ONE Environmental Group offers a range of stormwater consulting services, which include assisting industrial clients with applying for a stormwater discharge permit, developing an ensuing stormwater prevention plan and ensuring all requirements are met to maintain compliance.
The Clean Water Act established the National Pollutant Discharge Elimination System (NPDES) program in 1972 to limit pollutant discharges from industrial facilities and prevent them from reaching streams, rivers and bays. In Virginia, the state’s Department of Environmental Quality (DEQ) administers the Virginia Pollutant Discharge Elimination System (VPDES) program
Why is monitoring stormwater discharge a priority? ONE Principal Jeff Duncan likes to drive that point home during facility employee training, which is one of the stormwater permit requirements. He will ask for a show of hands to these questions:
- Who likes to fish in our rivers and the Chesapeake Bay
- Who enjoys swimming, boating or recreating in these areas?
Who would want to do these activities in impaired or polluted water? While enforcement measures in the form of penalties and fines are in place, it’s important for employees to understand why a stormwater plan cannot be an overlooked priority.
Stormwater runoff, if not handled properly, can carry industrial pollutants, which are then discharged into the waterbodies where we swim, boat, fish or simply enjoy from the shore. Contaminants can impair waterbodies, degrade biological ecosystems and even affect drinking water sources.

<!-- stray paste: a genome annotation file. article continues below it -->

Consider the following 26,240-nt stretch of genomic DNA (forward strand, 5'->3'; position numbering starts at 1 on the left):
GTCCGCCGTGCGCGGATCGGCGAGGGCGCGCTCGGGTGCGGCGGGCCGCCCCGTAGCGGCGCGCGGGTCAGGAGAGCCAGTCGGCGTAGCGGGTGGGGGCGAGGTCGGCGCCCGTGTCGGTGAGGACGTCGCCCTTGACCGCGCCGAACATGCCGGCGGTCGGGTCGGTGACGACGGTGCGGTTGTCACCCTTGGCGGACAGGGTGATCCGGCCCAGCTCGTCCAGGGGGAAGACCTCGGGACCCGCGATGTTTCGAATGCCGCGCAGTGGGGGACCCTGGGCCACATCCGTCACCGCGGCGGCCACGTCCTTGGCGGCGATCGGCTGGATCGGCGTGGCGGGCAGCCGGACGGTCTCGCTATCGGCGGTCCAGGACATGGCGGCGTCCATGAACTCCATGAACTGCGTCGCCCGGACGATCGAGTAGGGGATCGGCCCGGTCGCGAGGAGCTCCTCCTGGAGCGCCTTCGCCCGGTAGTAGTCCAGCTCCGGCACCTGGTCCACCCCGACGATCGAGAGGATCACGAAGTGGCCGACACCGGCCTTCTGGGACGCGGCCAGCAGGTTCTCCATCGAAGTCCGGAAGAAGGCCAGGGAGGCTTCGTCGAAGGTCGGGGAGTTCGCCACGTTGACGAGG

“It really helps employees to hear what’s behind why we do what we do,” Duncan says. “In reality, we’re keeping stormwater clean from the facility because it leads to that ditch that leads to that river and ends up in the bay where we fish, swim or boat.”
Contaminants can range from oil, grease, and metals to toxic chemicals and debris. Essentially any discharge from an industrial facility can impact stormwater runoff, which has the potential to pollute the water. A transportation facility is going to be focused on the impact of Total Suspended Solids (TSS). A material recycling facility would add monitoring for metals.
Check your Standard Industrial Classification (SIC) code to determine if your facility needs an Industrial Stormwater Permit. This four-digit code is a descriptor of the kind of work being done at your facility. It’s up to the owner/operator of the facility to know if a permit is required; ONE can verify whether a permit is necessary.
“Many owners/operators aren’t aware they need a permit,” Duncan said. “If they purchased the facility from another operator and the previous operator never had a permit, it might not be on their radar.”
A facility that operates under roof without exposure to stormwater can apply for a no-exposure certificate, which will likely require a site visit from DEQ prior to approval.
ONE can handle each of the steps required to obtain and comply with the permit, starting with the development of a Stormwater Pollution Prevention Plan (SWPPP). The plan specifies the party responsible for implementing the actions, lists best management practices and details monitoring requirements.
It’s imperative that best management practices are ongoing to ensure compliance continues. Once the permit is received, the process is ongoing, not over.
“We conduct facility inspections, monitoring and preparation of Discharge Monitoring Reports (DMRs),” Duncan said. “We are full service and can perform our services as an augmented staff member. We can implement the entire stormwater program.”
KEY STORMWATER CONSULTING CONTACTS: Jeff Duncan